The 30 Most Visually Stunning Asian Movies of All Time

10. 2046 (Wong Kar Wai, 2004, Hong Kong)

2046 1

Wong Kar Wai cooperated with Christopher Doyle in this film and, as usual in their collaborations, the result was magnificent. Doyle implemented a very impressive technique in this film by frequently using freeze-frames that occur midway through the scene, in an elaborate manipulation of film speed.

Another technique presented in this film is the one where a shot within a scene visually stands apart from both the preceding and following shots, depicting its own mood and emotions.

This method is evident in the scene where Bai Ling talks with Chow in her room after they had sex, which comprises individual shots where each actor faces right on the screen, despite the fact that they are actually opposite.


9. Oldboy (Park Chan Wook, 2003, South Korea)

oldboy ending

Park Chan-wook has stated that the technical element comes second in his movies, with the first roles being reserved for the characters and the story. However, his films still entail elaborate cinematography, usually in an exploitation fashion.

One of his films that excels in this aspect is “Oldboy” where, along with cinematographer Chung Chung-hoon, he presents a number of scenes that are artful as much as they are grotesque. The one where Dae-su is eating a live octopus and the ending ones are distinct specimens, although the most memorable is the one where Dae-su fights a score of thugs in a narrow corridor.

The sequence is actually a continuous take that took 17 takes in three days to achieve the result Park wanted, and the result is truly magnificent. The geometry of it is astonishing and quite reminiscent of old school beat-em-up games, like “Final Fight” and “Double Dragon”, a sense that is heightened by the fact that the protagonist fights alone against scores of enemies.


8. Sansho the Bailiff (Kenji Mizoguchi, 1954, Japan)

sansho the bailiff

One of the greatest films of both Kenji Mizoguchi and Japanese cinema, “Sansho the Bailiff” also features elaborate cinematography, which transcends the technical aspect by depicting images filled with symbolism and meaning, with the help of Kazuo Miyagawa, Mizoguchi’s regular collaborator.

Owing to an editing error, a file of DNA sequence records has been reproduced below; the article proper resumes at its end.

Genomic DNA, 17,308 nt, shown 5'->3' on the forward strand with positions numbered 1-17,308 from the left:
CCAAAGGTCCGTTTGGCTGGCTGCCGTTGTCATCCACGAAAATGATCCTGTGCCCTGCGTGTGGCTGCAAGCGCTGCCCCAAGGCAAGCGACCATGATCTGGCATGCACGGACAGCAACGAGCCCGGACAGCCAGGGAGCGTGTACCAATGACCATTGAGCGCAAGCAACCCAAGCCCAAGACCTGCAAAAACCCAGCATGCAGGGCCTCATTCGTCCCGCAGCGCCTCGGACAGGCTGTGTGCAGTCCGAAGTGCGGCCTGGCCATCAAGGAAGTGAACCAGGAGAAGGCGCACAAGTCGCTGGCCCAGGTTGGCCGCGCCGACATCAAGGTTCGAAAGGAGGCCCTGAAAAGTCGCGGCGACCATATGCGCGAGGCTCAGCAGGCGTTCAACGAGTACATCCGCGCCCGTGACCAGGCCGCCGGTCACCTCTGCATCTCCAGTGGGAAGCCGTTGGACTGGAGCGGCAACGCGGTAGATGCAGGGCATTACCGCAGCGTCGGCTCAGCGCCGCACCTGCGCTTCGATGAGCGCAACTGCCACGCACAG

As Mizoguchi’s style was deeply inspired by the composition and mood of traditional Japanese paintings, the motion in the film tends to appear vertically instead of horizontally, and frequently, even diagonally. The film also features the distinct, artful long shots of Mizoguchi, which aim at placing the characters within their symbolic environment.

The symbolism is also present in the movement, as movement to the left suggests backward in time, and to the right, forward. Upward movement suggests hope, and downward the opposite.


7. Pather Panchali (Satyajit Ray, 1955, India)


The first part of the “Apu Trilogy” is the first from independent India to attract major international critical attention; it won India’s National Film Award for Best Feature Film in 1955, the Best Human Document award at the 1956 Cannes Film Festival, and several other awards, establishing Satyajit Ray as one of the country’s most distinguished filmmakers.

The film features black-and-white cinematography from Subrata Mitra, a still photographer who did his first work in cinema on this film, even having to borrow a 16mm. Despite his inexperience, his cinematography is extremely effective, particularly in natural environments, like forests, rivers, in a pond, the monsoon, and more.

In particular, one scene stands apart, the one where the mother is watching over her feverish child, while rain and wind hit the small house from all sides, with the threat becoming evident from every aspect, in a truly agonizing sequence.


6. Spring, Summer, Autumn, Winter… and Spring  (Kim Ki-duk, 2003. South Korea)

Spring, Summer, Fall, Winter... and Spring

Kim Ki-duk may be famous for his low-budget films and his tendency to shock through violence, but his films also feature wonderful cinematography, occasionally presenting images of great beauty.

A great specimen of this trait is “Spring, Summer, Autumn, Winter… and Spring”, which features magnificent scenes of natural scenery, which transforms as the seasons pass, in one of Baek Dong-hyeon’s best works. In particular, the lake is depicted in all its glory through the seasons, with the ones during the winter, when it becomes frozen, standing apart.